Docker is really efficient when using your system’s resources to help you isolate and manage your application. For eg. Docker lets you run your application on a specific machine where it won’t effect other resources on the same machine. This machine could be your development laptop or a cloud server.
Imagine you’ve 10 different applications with each having approximately 10 different framework agnostic dependencies.
VM waste a lot of resources. People often use vagrant to isolate apps. But it also utilises VM to allocate resources, yet the wastage is still there as vagrant lets you manage VMS on the command line.
Lets say you’re using vagrant for those 10projects. And each application is approx. 700MB of size. That will make around 7 gb of HDD space. Well docker solves this issue for you.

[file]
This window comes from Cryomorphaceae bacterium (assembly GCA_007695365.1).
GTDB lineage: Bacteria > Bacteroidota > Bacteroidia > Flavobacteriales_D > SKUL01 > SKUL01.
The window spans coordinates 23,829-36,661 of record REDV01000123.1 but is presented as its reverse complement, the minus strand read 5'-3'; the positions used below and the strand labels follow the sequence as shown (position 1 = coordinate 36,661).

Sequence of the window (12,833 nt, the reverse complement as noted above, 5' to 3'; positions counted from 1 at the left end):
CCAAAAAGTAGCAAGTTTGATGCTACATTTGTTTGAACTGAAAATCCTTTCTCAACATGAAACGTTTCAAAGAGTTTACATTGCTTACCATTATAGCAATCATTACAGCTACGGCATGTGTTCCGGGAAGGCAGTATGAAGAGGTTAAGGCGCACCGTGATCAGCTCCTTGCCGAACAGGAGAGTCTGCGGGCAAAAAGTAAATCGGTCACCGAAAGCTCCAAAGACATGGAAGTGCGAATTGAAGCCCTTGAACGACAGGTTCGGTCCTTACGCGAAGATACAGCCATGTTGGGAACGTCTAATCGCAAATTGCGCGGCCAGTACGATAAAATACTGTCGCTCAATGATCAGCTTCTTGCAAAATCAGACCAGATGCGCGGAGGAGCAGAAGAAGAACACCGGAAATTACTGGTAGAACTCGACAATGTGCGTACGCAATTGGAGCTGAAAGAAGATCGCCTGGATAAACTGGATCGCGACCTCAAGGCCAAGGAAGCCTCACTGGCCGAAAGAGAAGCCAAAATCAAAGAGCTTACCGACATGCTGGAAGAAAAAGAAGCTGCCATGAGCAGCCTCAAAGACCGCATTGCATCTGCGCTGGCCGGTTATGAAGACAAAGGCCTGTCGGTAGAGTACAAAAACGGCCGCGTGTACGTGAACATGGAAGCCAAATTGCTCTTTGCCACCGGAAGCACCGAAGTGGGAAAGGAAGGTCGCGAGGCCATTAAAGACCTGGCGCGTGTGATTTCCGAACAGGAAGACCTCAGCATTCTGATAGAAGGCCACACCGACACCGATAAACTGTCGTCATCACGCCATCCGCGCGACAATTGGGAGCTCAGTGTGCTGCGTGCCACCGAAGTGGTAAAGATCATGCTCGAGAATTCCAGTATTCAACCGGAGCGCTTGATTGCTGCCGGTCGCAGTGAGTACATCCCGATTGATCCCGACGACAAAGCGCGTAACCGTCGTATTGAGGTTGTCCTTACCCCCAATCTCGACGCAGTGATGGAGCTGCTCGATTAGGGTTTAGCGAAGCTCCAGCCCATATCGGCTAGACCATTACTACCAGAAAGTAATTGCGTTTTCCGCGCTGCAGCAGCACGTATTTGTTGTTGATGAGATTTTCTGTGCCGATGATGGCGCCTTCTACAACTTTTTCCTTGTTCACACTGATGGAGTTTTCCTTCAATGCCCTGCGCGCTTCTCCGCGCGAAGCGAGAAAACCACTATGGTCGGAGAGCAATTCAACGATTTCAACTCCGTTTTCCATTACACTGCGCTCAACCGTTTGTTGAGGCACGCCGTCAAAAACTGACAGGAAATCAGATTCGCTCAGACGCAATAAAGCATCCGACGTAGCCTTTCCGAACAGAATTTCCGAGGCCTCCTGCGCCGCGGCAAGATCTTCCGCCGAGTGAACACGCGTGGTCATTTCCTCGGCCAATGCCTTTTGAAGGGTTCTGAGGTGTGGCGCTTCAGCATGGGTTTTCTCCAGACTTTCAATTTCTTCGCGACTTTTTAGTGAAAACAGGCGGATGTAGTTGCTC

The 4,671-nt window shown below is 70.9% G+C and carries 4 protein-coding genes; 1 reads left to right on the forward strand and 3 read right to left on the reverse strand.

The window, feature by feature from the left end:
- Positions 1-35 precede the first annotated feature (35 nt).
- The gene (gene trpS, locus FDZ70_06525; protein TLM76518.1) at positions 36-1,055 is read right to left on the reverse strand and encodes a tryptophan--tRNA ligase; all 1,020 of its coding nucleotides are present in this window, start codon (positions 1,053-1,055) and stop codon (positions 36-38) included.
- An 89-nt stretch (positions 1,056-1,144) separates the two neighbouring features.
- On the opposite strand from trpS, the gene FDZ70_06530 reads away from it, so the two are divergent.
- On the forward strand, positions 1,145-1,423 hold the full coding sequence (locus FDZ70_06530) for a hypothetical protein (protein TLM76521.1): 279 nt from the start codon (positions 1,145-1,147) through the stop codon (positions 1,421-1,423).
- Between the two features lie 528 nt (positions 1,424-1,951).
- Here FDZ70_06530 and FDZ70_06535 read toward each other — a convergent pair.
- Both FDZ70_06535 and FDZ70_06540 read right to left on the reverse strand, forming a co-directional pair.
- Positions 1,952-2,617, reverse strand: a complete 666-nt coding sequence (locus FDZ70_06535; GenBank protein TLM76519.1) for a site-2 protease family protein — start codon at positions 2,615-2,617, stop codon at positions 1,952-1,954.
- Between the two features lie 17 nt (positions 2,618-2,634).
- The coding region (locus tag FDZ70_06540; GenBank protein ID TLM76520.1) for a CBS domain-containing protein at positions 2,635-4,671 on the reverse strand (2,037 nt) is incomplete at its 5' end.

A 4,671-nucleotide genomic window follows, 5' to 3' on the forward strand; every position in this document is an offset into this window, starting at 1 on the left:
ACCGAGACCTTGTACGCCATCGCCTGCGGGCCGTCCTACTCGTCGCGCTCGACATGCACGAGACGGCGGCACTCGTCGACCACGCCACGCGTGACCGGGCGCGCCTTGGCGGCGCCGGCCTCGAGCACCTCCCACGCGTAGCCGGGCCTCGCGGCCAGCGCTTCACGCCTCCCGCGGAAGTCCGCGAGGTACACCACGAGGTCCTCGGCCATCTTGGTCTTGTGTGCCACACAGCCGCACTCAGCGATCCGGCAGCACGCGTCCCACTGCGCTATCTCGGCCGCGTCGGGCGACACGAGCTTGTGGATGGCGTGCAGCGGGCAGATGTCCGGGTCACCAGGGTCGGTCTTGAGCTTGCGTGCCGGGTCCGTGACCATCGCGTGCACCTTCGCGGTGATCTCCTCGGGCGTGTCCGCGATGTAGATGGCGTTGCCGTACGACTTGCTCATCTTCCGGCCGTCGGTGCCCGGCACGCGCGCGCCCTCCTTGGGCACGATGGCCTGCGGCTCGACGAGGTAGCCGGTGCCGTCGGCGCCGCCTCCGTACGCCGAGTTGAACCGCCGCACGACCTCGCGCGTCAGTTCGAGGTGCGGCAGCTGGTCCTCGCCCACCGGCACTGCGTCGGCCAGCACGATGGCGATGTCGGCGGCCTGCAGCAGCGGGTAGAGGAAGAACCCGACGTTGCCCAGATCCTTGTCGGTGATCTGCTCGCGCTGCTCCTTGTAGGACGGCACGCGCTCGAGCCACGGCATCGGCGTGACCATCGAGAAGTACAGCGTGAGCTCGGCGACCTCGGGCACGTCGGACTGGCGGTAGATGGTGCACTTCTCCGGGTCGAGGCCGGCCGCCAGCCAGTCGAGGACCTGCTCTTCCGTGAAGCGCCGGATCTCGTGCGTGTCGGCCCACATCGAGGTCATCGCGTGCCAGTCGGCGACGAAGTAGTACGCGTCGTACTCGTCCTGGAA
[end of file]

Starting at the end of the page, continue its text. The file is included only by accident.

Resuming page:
Docker will intelligently share the common stuff between these applications & end up with the space necessary for package dependencies and unique set of data which saves around 10x of disk space savings.
There are cases when some application is working on your machine and causing issues on your team partner’s machine. Consider you’re using a diff version of OS or a step ahead or behind in installed dependencies. Well obviously things will not be the same for your other team members.
Docker eliminates that problem by putting your application into an special kind of a package which will ran under the type of environment you choose which is called a Docker File. It will run your apps in a controller environment whether your machine running docker is windows, linux or macOS.
Less_burdens === more_flexibility
New development environments can be discouraging and takes hours or sometimes days to setup. Well docker empowers you here and lets you experiment with the frameworks and services without having to bear the pain of installing every little dependency.
In short, docker is an awesome toolset for both developing & deploying applications.